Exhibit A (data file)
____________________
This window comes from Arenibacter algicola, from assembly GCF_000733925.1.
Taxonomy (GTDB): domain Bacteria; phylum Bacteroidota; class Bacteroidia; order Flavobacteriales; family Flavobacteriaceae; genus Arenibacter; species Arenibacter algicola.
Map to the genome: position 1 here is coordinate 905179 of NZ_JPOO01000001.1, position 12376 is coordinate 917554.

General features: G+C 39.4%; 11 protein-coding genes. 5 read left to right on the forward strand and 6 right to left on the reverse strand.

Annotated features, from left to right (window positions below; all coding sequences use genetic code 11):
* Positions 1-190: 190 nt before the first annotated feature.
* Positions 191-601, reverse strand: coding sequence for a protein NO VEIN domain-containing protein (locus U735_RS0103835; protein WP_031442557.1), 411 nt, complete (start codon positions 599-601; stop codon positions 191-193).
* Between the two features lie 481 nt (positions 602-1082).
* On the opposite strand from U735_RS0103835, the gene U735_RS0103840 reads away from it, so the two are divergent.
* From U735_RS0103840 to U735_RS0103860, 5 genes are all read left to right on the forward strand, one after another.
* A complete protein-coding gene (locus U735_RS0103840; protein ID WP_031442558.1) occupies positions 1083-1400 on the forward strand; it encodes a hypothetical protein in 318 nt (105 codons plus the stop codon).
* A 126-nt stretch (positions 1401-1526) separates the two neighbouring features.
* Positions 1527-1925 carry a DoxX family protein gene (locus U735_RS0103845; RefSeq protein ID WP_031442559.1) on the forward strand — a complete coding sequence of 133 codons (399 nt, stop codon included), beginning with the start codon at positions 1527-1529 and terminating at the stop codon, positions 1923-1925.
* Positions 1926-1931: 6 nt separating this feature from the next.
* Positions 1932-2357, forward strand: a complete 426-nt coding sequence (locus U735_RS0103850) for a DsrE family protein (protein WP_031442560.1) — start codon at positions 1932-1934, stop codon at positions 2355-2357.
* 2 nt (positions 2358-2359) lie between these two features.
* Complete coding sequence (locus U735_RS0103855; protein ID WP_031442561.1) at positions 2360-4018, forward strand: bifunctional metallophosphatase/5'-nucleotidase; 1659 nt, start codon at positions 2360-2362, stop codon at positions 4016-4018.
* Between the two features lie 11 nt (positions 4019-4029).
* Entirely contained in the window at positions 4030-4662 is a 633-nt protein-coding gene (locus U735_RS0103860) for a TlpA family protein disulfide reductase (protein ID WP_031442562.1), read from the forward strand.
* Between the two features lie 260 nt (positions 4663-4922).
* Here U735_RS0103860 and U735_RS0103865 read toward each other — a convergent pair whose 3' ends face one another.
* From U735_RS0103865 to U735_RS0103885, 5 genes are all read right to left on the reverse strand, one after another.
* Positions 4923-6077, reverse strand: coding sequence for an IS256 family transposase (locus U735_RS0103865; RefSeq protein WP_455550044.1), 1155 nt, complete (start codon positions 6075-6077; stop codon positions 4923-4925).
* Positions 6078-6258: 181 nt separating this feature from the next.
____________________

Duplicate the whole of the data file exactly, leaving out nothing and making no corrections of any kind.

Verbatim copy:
This window comes from Arenibacter algicola, from assembly GCF_000733925.1.
Taxonomy (GTDB): domain Bacteria; phylum Bacteroidota; class Bacteroidia; order Flavobacteriales; family Flavobacteriaceae; genus Arenibacter; species Arenibacter algicola.
Map to the genome: position 1 here is coordinate 905179 of NZ_JPOO01000001.1, position 12376 is coordinate 917554.

General features: G+C 39.4%; 11 protein-coding genes. 5 read left to right on the forward strand and 6 right to left on the reverse strand.

Annotated features, from left to right (window positions below; all coding sequences use genetic code 11):
* Positions 1-190: 190 nt before the first annotated feature.
* Positions 191-601, reverse strand: coding sequence for a protein NO VEIN domain-containing protein (locus U735_RS0103835; protein WP_031442557.1), 411 nt, complete (start codon positions 599-601; stop codon positions 191-193).
* Between the two features lie 481 nt (positions 602-1082).
* On the opposite strand from U735_RS0103835, the gene U735_RS0103840 reads away from it, so the two are divergent.
* From U735_RS0103840 to U735_RS0103860, 5 genes are all read left to right on the forward strand, one after another.
* A complete protein-coding gene (locus U735_RS0103840; protein ID WP_031442558.1) occupies positions 1083-1400 on the forward strand; it encodes a hypothetical protein in 318 nt (105 codons plus the stop codon).
* A 126-nt stretch (positions 1401-1526) separates the two neighbouring features.
* Positions 1527-1925 carry a DoxX family protein gene (locus U735_RS0103845; RefSeq protein ID WP_031442559.1) on the forward strand — a complete coding sequence of 133 codons (399 nt, stop codon included), beginning with the start codon at positions 1527-1529 and terminating at the stop codon, positions 1923-1925.
* Positions 1926-1931: 6 nt separating this feature from the next.
* Positions 1932-2357, forward strand: a complete 426-nt coding sequence (locus U735_RS0103850) for a DsrE family protein (protein WP_031442560.1) — start codon at positions 1932-1934, stop codon at positions 2355-2357.
* 2 nt (positions 2358-2359) lie between these two features.
* Complete coding sequence (locus U735_RS0103855; protein ID WP_031442561.1) at positions 2360-4018, forward strand: bifunctional metallophosphatase/5'-nucleotidase; 1659 nt, start codon at positions 2360-2362, stop codon at positions 4016-4018.
* Between the two features lie 11 nt (positions 4019-4029).
* Entirely contained in the window at positions 4030-4662 is a 633-nt protein-coding gene (locus U735_RS0103860) for a TlpA family protein disulfide reductase (protein ID WP_031442562.1), read from the forward strand.
* Between the two features lie 260 nt (positions 4663-4922).
* Here U735_RS0103860 and U735_RS0103865 read toward each other — a convergent pair whose 3' ends face one another.
* From U735_RS0103865 to U735_RS0103885, 5 genes are all read right to left on the reverse strand, one after another.
* Positions 4923-6077, reverse strand: coding sequence for an IS256 family transposase (locus U735_RS0103865; RefSeq protein WP_455550044.1), 1155 nt, complete (start codon positions 6075-6077; stop codon positions 4923-4925).
* Positions 6078-6258: 181 nt separating this feature from the next.